In a tight corner, only a few inches from most everything around him, with a pair of hairy knees butted up against a glass counter, sits what would seem like a simple shopkeeper.
This man, examining a classic baseball card, is kept company by a host of metal animals, decorated cows, and just about anyone who walks into his store called Seven-Mile Sun.
Or, maybe it is the opposite. Perhaps he keeps his products and customers company.
He greets his visitors in a thick Bostonian accent with the standard, “How are you doing today?”
More often than not, the friendly question is appropriately answered with the usual, “Fine. How are you?”
This man, in his small store, stuck in the corner, behind a counter smiles genuinely at the browsing customer and says, “Oh, me? Don’t worry, I’m always good.”
“Pushcart” Paul Gattenella has reason to “always be good.” His life, a string of overcoming adversity, is the story of how far a curious person with a magnetic personality can come.
“My life is not one of rags to riches,” says Paul. “It’s a lot more like rags to towels.”
Born poor in 1970 in Lawrence, Mass., Paul was raised under the less than guiding light of two older brothers and was supported by a mother who loved, worked, and sacrificed ceaselessly.
“The world that I grew up in was far worse than what you see on TV,” Paul says. “It’s a place that most people wouldn’t believe existed in the U.S. and those that do know of it, don’t acknowledge it.”
Growing up in some of the nation’s roughest government housing, Massachusetts’ Hancock projects, within a town that is known as the stolen car capitol of the nation and is famous for a riot that escalated into a “state of emergency,” the first few decades of Paul’s life were battles with a harsh reality.
“I grew up in a time and place that was very centered on being macho,” Paul says. “A picture of the guys in my neighborhood at the time would be like…well, a Guido. The guys dressed like stereotypical Italians, silk shirts and gold chains, they were Guidos. Hey, that’s even what we called ourselves.”
The influences surrounding Paul growing up were mostly a group of roughneck Italians: the result of the Lawrence, Mass. immigrant housing past. The men who showed Paul the way of their world (that only the strong and street-smart will survive) were two of the most notorious and tough guys in the area.
Most of Paul’s childhood memories of his two older brothers, both eight or nine-years older, were of waking up in the middle of the night to the noise of a fight or a call from jail. The two older brothers, Stephen and Jon Jon, were a feared duo among the neighborhood population, and their eye-for-an-eye attitude would eventually surface in Paul’s own life.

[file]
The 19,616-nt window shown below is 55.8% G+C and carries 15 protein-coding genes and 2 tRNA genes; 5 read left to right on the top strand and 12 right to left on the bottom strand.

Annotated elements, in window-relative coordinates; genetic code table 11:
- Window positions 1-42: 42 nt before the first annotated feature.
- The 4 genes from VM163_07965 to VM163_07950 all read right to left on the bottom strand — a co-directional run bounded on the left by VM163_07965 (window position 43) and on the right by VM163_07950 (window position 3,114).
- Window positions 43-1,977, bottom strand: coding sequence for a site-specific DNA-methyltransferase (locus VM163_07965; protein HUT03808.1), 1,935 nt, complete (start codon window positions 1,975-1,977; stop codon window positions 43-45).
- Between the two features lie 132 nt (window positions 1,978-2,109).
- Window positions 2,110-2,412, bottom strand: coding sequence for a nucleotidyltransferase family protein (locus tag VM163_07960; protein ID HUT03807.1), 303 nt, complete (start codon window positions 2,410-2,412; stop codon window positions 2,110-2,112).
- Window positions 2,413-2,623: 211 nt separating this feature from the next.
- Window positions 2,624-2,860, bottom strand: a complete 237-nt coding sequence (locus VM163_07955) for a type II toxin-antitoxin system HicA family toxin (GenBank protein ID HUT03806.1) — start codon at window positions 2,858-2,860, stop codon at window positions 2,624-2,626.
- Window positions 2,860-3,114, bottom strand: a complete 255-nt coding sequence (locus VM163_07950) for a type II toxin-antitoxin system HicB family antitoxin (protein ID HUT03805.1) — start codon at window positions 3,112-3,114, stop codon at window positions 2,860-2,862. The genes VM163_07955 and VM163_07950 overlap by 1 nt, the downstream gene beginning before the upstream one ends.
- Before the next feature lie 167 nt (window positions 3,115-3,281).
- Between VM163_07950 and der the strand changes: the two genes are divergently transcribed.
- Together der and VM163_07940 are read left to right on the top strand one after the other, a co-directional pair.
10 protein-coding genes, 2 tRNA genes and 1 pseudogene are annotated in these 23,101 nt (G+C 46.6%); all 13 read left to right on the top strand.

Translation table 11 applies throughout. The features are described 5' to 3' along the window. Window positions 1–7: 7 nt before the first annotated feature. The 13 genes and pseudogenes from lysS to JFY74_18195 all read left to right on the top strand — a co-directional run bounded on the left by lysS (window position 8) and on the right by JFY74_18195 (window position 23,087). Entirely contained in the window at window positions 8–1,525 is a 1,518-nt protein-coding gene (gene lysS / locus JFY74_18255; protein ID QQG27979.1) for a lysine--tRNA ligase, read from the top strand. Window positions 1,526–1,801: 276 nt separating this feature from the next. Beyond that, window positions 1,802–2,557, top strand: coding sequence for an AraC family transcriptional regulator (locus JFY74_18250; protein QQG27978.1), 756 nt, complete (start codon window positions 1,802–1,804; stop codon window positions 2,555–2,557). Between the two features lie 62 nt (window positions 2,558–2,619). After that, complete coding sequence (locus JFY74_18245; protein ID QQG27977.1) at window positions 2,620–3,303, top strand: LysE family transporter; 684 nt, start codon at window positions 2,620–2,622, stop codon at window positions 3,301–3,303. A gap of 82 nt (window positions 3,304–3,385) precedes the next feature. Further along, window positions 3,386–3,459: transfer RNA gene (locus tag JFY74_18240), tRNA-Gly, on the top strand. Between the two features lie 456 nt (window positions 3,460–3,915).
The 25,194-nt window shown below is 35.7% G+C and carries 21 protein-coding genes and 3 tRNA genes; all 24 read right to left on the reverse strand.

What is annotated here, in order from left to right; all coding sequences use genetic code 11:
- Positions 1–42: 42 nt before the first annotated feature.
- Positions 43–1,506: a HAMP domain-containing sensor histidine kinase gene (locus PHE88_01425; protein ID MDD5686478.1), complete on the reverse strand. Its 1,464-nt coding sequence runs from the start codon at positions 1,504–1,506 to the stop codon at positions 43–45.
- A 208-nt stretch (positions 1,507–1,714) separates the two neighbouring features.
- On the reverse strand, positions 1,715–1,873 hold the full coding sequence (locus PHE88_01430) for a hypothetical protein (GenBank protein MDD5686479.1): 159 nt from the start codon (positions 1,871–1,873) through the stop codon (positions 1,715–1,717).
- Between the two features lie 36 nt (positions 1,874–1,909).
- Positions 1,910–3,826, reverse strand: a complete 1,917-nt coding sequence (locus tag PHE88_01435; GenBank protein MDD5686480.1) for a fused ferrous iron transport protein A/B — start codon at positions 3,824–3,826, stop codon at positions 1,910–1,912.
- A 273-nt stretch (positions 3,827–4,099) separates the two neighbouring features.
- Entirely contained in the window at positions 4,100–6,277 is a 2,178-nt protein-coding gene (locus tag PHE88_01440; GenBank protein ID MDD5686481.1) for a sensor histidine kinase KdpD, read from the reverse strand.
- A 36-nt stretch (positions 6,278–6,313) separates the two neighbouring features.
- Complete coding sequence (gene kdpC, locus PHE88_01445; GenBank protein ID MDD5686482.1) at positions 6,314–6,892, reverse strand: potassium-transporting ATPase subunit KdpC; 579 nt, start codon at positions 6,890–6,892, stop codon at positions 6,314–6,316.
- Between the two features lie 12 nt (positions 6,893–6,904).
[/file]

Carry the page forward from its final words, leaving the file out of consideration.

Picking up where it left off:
Such was the way of the world in the Hancock projects. Most of the neighborhood stayed quiet about crime, as it was often the only way to get what could not otherwise be afforded.
Paul’s family was certainly no exception to this trend. His father, who left after a divorce, was the local bookie and had his hands into a number of scams at any point in time. Such a position had its perks for Paul, allowing him opportunities to see his first loves, baseball and the Red Sox. When not at the games, Paul could watch a number of televised games on a stolen television (courtesy of Stephen and Jon Jon) via a cable connection (courtesy of Paul’s cousins splicing off illegal cable to their entire neighborhood).
“Stealing for the greater good was an okay thing to do in my neighborhood; at least that’s what we were thinking as kids, it was like being Robin Hood,” Paul said. “Plus, everybody stays shut-up when they get something too.”
Keeping with this modus operandi, Paul and his “merry men” were able to save Christmas one year after his mother couldn’t afford to get a tree after bailing Stephen and Jon Jon out of jail upon their getting arrested for robbery.
Seeking to save what little bit of Christmas tradition his family was able to afford, (the usual holiday consisted of working to take advantage of the overtime pay) Paul stole a Christmas tree from a local tree lot and ran home to show his mother. He returned only to find that his older brothers had beaten him to the punch; they too had stolen a tree from the same lot.
Perhaps understanding that her sons were only looking to help or coping with their economic hardships, Paul’s mother accepted the Christmas trees with love, just as she would accept years of trouble and hell raising.
“My mother seemed only to see the good in us boys,” Paul says, “She excluded everything else.”
Raising and supporting her family, Paul’s single mother, like so many other women in the area, was forced to work at least two jobs at all times. Often, she had to work a third to make up for bail payments from Paul’s older brothers.
“My mother worked too much, eventually, I just felt too bad, I had given her so much trouble and grief, it was time for me to move out,” says Paul.
Paul moved out of his mother’s house on his own at age 15.
Up until the point of leaving home, however, Paul had been basically given free reign over what he decided to do with his life. He worked as soon as he was old enough to and he placed almost no emphasis on his education.
“Where I grew up there was no real concern about getting a good education. Success, if you could find any, was achieved through learning a trade,” Paul says. “I figured, I knew basic math, I could talk like all of my friends and their parents; I was set. Besides, I could beat-up anyone who thought differently.”
Paul would be passed from grade to grade, but when it came to graduation, his school would not give him a diploma; they simply passed him through school to get him out of their hair. He, the delinquent, but well-liked class clown, was cast from the school system, nearly illiterate, with no credit, nowhere to go, and no motivation to return.
“I wasn’t that smart, I had no desire to go back to school, it had never meant anything to me anyway,” Paul says. “I really was just like my brothers before me, a Guido. I figured, ‘hey, I’m tough and damn good-looking who needs school’; I just wanted to get laid.”
Paul spent the next few years of his life working odd jobs in and around Lawrence.
“Don’t even ask how many jobs I’ve had, there are hundreds; I took anything I could get,” Paul says.